Malaria drug links elite soldier suicides

WASHINGTON, Sept. 7 (UPI) -- Six Special Forces soldiers who committed suicide during the past several years were all taking a controversial anti-malaria drug, UPI reports.

The government already warns the drug, called Lariam, might cause long-term mental problems -- including aggression and suicide.


In a joint investigation with CNN, UPI found no other common factor but the use of the drug. CNN aired a segment on the investigation Tuesday evening.

Sen. Dianne Feinstein, D-Calif., voiced concern about Lariam and the Special Forces suicides.

"I have long been concerned about the use of Lariam for service members and other U.S. government employees deployed abroad," Feinstein told United Press International. "Now, there is an indication that Lariam may have contributed to the suicides of some of our nation's elite troops." She called on the Pentagon to use alternative drugs.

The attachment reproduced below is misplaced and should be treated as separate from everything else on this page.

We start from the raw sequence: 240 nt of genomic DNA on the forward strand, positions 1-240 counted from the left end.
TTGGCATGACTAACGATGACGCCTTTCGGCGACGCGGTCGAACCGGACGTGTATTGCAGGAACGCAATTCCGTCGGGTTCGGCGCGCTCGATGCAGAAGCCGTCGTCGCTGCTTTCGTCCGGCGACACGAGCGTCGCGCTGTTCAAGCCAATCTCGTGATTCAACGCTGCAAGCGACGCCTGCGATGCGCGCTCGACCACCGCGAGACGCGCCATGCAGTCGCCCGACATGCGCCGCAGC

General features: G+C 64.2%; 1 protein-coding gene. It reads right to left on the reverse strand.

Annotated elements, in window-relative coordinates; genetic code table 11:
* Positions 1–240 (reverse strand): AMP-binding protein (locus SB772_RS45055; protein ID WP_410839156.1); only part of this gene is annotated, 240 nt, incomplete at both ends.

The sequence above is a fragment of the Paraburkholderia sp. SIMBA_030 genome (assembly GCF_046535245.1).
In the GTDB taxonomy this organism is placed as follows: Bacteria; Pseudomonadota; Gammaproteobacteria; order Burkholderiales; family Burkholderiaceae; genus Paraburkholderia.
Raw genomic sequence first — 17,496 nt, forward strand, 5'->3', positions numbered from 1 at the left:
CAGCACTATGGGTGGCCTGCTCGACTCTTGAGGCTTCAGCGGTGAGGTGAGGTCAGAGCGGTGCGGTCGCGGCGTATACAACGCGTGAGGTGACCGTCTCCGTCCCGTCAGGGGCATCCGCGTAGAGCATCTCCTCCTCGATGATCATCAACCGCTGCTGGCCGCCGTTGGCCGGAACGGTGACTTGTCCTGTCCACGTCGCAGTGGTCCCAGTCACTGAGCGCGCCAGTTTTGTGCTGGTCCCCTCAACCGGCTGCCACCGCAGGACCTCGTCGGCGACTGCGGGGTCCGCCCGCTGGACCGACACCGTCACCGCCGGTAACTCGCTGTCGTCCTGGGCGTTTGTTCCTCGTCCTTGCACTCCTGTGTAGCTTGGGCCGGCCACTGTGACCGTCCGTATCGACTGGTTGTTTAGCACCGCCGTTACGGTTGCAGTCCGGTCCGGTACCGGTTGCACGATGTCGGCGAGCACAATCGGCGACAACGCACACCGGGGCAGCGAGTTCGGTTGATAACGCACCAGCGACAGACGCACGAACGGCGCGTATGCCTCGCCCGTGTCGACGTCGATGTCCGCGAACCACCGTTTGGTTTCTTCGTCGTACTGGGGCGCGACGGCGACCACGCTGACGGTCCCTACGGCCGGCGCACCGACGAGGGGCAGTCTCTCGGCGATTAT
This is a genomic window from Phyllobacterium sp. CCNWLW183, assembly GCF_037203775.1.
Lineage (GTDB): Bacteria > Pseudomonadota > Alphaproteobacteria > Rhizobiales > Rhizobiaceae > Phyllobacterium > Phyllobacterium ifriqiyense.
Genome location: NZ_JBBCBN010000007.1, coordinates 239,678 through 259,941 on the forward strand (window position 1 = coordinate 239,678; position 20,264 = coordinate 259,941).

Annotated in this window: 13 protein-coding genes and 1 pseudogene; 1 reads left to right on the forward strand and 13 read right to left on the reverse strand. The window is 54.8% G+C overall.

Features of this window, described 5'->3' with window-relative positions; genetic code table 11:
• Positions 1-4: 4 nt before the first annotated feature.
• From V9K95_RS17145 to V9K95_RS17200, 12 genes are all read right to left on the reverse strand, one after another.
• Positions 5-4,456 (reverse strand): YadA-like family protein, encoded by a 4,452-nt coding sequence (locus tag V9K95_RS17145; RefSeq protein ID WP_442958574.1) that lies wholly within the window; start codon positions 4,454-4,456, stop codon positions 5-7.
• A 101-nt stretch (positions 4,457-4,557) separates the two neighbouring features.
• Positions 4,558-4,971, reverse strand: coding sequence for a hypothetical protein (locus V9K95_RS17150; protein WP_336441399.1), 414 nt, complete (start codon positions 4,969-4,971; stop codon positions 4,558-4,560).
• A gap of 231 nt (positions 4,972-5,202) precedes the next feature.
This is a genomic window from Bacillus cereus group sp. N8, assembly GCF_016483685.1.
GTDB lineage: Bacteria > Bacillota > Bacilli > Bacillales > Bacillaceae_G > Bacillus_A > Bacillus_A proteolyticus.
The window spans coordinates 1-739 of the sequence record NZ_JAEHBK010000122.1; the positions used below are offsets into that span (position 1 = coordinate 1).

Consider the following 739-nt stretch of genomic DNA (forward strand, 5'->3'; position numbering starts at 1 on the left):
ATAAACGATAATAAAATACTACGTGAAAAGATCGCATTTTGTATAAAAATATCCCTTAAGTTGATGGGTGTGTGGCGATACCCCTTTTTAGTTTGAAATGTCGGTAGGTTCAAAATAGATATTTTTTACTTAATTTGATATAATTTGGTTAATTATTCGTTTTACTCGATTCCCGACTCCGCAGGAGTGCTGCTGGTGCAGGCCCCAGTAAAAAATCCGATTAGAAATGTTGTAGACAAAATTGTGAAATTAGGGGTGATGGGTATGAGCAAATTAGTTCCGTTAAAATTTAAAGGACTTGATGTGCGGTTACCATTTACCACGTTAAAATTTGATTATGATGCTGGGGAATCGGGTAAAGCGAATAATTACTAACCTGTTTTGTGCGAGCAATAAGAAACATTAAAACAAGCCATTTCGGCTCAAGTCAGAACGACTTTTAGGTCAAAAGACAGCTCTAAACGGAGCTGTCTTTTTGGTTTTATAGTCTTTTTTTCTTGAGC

The Pentagon announced in February it is investigating whether there is a link between the drug and any soldier suicides. But it defends Lariam, known generically as mefloquine, as both highly effective and safe for soldiers to take.

Army medical officials declined requests for an interview, but said in a written statement, "We have no data that indicate that Lariam was a factor in any Army suicides in Operation Iraqi Freedom and Operation Enduring Freedom (Afghanistan)."


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